Help, I'm Lost In A Sea Of Typefaces, Part 2
by Ilene Strizver
In part one of this article, we discussed how to prepare for your search for the right typeface. By this time, you’ve already asked yourself some strategic questions about the goals of your project and the audience it’s being designed for. Now, you’re ready to get down to the nitty-gritty of font selection. The best way to begin is with the process of elimination.
Serif & Sans
Most text and display typefaces come in one of two flavors: serif or sans serif. Serif designs, with their finishing strokes that extend from the ends of the characters, are more traditional and are generally considered to be more readable, since the serifs guide the eye from one character to the next.
Sans serif designs are valued for their simplicity and their clean, often industrial appearance. Deciding between serif and sans at the early stages of the selection process will narrow your search considerably.
For some jobs, choosing fonts from an extended type family makes sense. It’s also a great way to simplify the font selection process. Extended type families are collections of text (or text and display) designs with corresponding sans, serif, and sometimes informal or script versions. The fonts within a family usually have the same basic structure but with different finishing details, which means they are guaranteed to work well together. Using a type family can be a safe and effective way to mix typefaces while keeping your project looking clean and not over-designed.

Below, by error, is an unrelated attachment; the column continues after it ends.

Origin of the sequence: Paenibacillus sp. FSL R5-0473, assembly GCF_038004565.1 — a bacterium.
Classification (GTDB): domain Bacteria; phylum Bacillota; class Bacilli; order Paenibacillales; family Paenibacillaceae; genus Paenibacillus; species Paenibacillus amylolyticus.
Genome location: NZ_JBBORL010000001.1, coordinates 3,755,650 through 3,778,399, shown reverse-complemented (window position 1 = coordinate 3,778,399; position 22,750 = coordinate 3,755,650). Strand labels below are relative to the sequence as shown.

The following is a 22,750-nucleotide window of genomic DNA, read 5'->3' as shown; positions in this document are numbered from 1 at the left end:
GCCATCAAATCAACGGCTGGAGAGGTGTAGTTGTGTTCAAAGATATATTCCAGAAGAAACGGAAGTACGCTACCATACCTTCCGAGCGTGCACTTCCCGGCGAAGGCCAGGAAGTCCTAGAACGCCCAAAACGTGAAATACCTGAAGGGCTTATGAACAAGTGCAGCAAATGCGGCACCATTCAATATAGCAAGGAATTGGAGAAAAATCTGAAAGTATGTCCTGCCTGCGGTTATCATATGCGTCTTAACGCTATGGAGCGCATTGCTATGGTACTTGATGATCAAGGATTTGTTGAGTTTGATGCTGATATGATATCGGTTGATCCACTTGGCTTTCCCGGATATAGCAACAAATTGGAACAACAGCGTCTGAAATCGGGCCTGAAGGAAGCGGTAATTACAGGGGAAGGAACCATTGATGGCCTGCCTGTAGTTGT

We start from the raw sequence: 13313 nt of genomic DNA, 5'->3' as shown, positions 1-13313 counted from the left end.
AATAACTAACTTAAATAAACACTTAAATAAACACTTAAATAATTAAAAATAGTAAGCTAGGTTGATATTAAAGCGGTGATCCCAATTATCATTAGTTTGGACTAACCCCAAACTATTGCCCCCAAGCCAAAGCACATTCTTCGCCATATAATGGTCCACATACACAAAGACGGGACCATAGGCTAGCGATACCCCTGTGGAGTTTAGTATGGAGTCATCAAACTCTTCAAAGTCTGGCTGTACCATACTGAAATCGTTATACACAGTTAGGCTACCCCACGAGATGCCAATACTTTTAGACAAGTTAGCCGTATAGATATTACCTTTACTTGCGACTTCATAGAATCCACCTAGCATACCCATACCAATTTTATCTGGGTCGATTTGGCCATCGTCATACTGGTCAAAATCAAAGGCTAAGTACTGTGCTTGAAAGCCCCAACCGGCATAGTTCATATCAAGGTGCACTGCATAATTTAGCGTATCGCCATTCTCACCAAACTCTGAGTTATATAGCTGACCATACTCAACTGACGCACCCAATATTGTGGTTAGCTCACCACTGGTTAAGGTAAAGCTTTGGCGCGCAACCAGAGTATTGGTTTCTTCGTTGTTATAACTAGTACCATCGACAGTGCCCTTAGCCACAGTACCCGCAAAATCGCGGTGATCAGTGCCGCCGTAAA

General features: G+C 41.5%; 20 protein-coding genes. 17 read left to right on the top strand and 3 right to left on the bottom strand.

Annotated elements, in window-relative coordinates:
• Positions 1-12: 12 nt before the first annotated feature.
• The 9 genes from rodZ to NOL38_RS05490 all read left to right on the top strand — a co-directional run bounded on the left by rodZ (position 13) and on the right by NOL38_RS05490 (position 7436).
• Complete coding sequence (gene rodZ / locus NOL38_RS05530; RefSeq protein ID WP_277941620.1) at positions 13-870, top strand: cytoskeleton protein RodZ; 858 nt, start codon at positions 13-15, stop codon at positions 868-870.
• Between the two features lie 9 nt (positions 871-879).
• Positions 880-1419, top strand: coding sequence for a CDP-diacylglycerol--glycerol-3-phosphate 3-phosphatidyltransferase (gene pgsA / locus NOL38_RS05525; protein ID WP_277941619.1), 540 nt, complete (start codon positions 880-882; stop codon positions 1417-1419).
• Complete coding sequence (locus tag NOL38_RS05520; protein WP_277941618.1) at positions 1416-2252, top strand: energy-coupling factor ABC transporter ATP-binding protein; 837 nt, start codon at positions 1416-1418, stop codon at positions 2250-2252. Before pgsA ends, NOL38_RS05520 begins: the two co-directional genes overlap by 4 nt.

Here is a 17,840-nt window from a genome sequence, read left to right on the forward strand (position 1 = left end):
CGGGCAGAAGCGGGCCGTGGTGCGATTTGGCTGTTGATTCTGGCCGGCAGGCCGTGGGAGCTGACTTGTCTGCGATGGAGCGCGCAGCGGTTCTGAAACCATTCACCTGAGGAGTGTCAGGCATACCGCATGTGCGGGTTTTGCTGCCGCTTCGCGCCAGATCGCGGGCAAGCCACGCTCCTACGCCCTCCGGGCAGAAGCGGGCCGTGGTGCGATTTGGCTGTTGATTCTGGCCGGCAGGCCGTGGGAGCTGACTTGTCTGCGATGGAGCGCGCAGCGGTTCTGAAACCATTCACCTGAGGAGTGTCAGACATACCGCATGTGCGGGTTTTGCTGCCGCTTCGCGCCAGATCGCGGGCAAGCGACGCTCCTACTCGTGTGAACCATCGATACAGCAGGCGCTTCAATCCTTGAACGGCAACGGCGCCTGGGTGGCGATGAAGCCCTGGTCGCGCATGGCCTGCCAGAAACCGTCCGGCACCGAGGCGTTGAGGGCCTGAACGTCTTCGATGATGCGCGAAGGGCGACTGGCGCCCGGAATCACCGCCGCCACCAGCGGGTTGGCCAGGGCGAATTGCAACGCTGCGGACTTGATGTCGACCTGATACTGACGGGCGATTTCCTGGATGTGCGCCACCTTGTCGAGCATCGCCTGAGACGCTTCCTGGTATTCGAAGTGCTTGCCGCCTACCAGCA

Scripts and Calligraphic Fonts
Don’t overlook scripts and calligraphic fonts. These faces can be elegant and formal, or humanistic, quirky and quite individualistic.
If you choose a design in this category, look at the typeface in the size and resolution you plan to use it in. Make sure it’s readable and legible enough for your purpose.
There are many styles and categories of typefaces to consider when you’re designing a project. But once you’ve identified your audience and your piece’s objectives, the feeling of being overwhelmed by an endless search will be replaced by confident enthusiasm, and ultimately, the satisfaction of knowing you’ve picked the right type for the job.
- Editor’s Note:Ilene Strizver, founder of The Type Studio, is a typographic consultant, designer and writer specializing in all aspects of typographic communication. She conducts Gourmet Typography workshops internationally. Read more about typography in her latest literary effort, Type Rules! The designer's guide to professional typography, 4th edition, published by Wiley & Sons, Inc. This article was commissioned and approved by Monotype Imaging Inc.